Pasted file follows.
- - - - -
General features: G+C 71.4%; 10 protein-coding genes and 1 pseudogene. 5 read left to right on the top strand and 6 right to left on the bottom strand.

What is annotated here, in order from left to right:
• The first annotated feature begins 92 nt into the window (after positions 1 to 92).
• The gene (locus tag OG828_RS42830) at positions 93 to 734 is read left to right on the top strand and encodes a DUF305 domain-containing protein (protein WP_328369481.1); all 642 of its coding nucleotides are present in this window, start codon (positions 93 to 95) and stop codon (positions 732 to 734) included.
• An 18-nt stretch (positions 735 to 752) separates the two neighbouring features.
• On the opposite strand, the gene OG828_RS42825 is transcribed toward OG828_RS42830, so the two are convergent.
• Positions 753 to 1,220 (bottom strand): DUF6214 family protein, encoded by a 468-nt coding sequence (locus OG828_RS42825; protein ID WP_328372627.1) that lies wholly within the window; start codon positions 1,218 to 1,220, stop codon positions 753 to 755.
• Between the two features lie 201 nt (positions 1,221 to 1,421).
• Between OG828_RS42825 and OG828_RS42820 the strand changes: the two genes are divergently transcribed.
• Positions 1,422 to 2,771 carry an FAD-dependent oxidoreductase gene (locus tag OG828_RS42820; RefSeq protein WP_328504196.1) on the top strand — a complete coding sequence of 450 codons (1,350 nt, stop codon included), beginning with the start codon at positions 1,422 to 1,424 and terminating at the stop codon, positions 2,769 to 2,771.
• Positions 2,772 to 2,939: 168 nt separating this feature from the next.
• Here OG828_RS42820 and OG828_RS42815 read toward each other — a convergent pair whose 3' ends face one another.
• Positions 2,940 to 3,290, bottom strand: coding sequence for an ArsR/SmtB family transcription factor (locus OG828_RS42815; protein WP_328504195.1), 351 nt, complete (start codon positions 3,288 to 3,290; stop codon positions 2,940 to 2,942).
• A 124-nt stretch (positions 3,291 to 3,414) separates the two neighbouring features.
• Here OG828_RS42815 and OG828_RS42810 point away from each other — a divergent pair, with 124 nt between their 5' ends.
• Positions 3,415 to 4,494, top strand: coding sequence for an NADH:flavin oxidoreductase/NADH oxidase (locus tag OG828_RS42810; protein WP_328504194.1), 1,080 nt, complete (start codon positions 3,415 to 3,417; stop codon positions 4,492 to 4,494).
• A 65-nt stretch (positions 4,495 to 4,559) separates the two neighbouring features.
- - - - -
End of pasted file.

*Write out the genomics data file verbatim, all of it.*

General features: G+C 71.4%; 10 protein-coding genes and 1 pseudogene. 5 read left to right on the top strand and 6 right to left on the bottom strand.

What is annotated here, in order from left to right:
• The first annotated feature begins 92 nt into the window (after positions 1 to 92).
• The gene (locus tag OG828_RS42830) at positions 93 to 734 is read left to right on the top strand and encodes a DUF305 domain-containing protein (protein WP_328369481.1); all 642 of its coding nucleotides are present in this window, start codon (positions 93 to 95) and stop codon (positions 732 to 734) included.
• An 18-nt stretch (positions 735 to 752) separates the two neighbouring features.
• On the opposite strand, the gene OG828_RS42825 is transcribed toward OG828_RS42830, so the two are convergent.
• Positions 753 to 1,220 (bottom strand): DUF6214 family protein, encoded by a 468-nt coding sequence (locus OG828_RS42825; protein ID WP_328372627.1) that lies wholly within the window; start codon positions 1,218 to 1,220, stop codon positions 753 to 755.
• Between the two features lie 201 nt (positions 1,221 to 1,421).
• Between OG828_RS42825 and OG828_RS42820 the strand changes: the two genes are divergently transcribed.
• Positions 1,422 to 2,771 carry an FAD-dependent oxidoreductase gene (locus tag OG828_RS42820; RefSeq protein WP_328504196.1) on the top strand — a complete coding sequence of 450 codons (1,350 nt, stop codon included), beginning with the start codon at positions 1,422 to 1,424 and terminating at the stop codon, positions 2,769 to 2,771.
• Positions 2,772 to 2,939: 168 nt separating this feature from the next.
• Here OG828_RS42820 and OG828_RS42815 read toward each other — a convergent pair whose 3' ends face one another.
• Positions 2,940 to 3,290, bottom strand: coding sequence for an ArsR/SmtB family transcription factor (locus OG828_RS42815; protein WP_328504195.1), 351 nt, complete (start codon positions 3,288 to 3,290; stop codon positions 2,940 to 2,942).
• A 124-nt stretch (positions 3,291 to 3,414) separates the two neighbouring features.
• Here OG828_RS42815 and OG828_RS42810 point away from each other — a divergent pair, with 124 nt between their 5' ends.
• Positions 3,415 to 4,494, top strand: coding sequence for an NADH:flavin oxidoreductase/NADH oxidase (locus tag OG828_RS42810; protein WP_328504194.1), 1,080 nt, complete (start codon positions 3,415 to 3,417; stop codon positions 4,492 to 4,494).
• A 65-nt stretch (positions 4,495 to 4,559) separates the two neighbouring features.